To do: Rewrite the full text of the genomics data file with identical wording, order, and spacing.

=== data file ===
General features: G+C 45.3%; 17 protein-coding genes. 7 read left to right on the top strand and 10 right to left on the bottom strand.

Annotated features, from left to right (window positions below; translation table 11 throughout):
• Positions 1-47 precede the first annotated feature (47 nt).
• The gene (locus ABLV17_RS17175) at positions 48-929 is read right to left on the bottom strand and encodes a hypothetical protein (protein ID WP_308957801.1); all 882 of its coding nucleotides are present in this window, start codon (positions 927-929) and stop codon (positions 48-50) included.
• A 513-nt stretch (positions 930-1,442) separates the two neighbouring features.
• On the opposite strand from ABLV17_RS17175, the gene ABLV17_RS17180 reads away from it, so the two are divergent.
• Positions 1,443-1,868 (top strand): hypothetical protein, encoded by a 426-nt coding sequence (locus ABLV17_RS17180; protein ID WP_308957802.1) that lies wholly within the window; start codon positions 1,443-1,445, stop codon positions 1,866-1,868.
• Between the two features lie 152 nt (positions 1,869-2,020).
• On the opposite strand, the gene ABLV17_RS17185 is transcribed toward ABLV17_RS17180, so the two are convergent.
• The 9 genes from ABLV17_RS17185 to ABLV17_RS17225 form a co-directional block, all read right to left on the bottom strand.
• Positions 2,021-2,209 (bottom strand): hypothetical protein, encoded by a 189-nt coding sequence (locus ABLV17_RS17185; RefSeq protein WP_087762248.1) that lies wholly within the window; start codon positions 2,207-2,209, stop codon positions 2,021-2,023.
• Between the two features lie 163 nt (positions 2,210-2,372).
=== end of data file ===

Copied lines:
General features: G+C 45.3%; 17 protein-coding genes. 7 read left to right on the top strand and 10 right to left on the bottom strand.

Annotated features, from left to right (window positions below; translation table 11 throughout):
• Positions 1-47 precede the first annotated feature (47 nt).
• The gene (locus ABLV17_RS17175) at positions 48-929 is read right to left on the bottom strand and encodes a hypothetical protein (protein ID WP_308957801.1); all 882 of its coding nucleotides are present in this window, start codon (positions 927-929) and stop codon (positions 48-50) included.
• A 513-nt stretch (positions 930-1,442) separates the two neighbouring features.
• On the opposite strand from ABLV17_RS17175, the gene ABLV17_RS17180 reads away from it, so the two are divergent.
• Positions 1,443-1,868 (top strand): hypothetical protein, encoded by a 426-nt coding sequence (locus ABLV17_RS17180; protein ID WP_308957802.1) that lies wholly within the window; start codon positions 1,443-1,445, stop codon positions 1,866-1,868.
• Between the two features lie 152 nt (positions 1,869-2,020).
• On the opposite strand, the gene ABLV17_RS17185 is transcribed toward ABLV17_RS17180, so the two are convergent.
• The 9 genes from ABLV17_RS17185 to ABLV17_RS17225 form a co-directional block, all read right to left on the bottom strand.
• Positions 2,021-2,209 (bottom strand): hypothetical protein, encoded by a 189-nt coding sequence (locus ABLV17_RS17185; RefSeq protein WP_087762248.1) that lies wholly within the window; start codon positions 2,207-2,209, stop codon positions 2,021-2,023.
• Between the two features lie 163 nt (positions 2,210-2,372).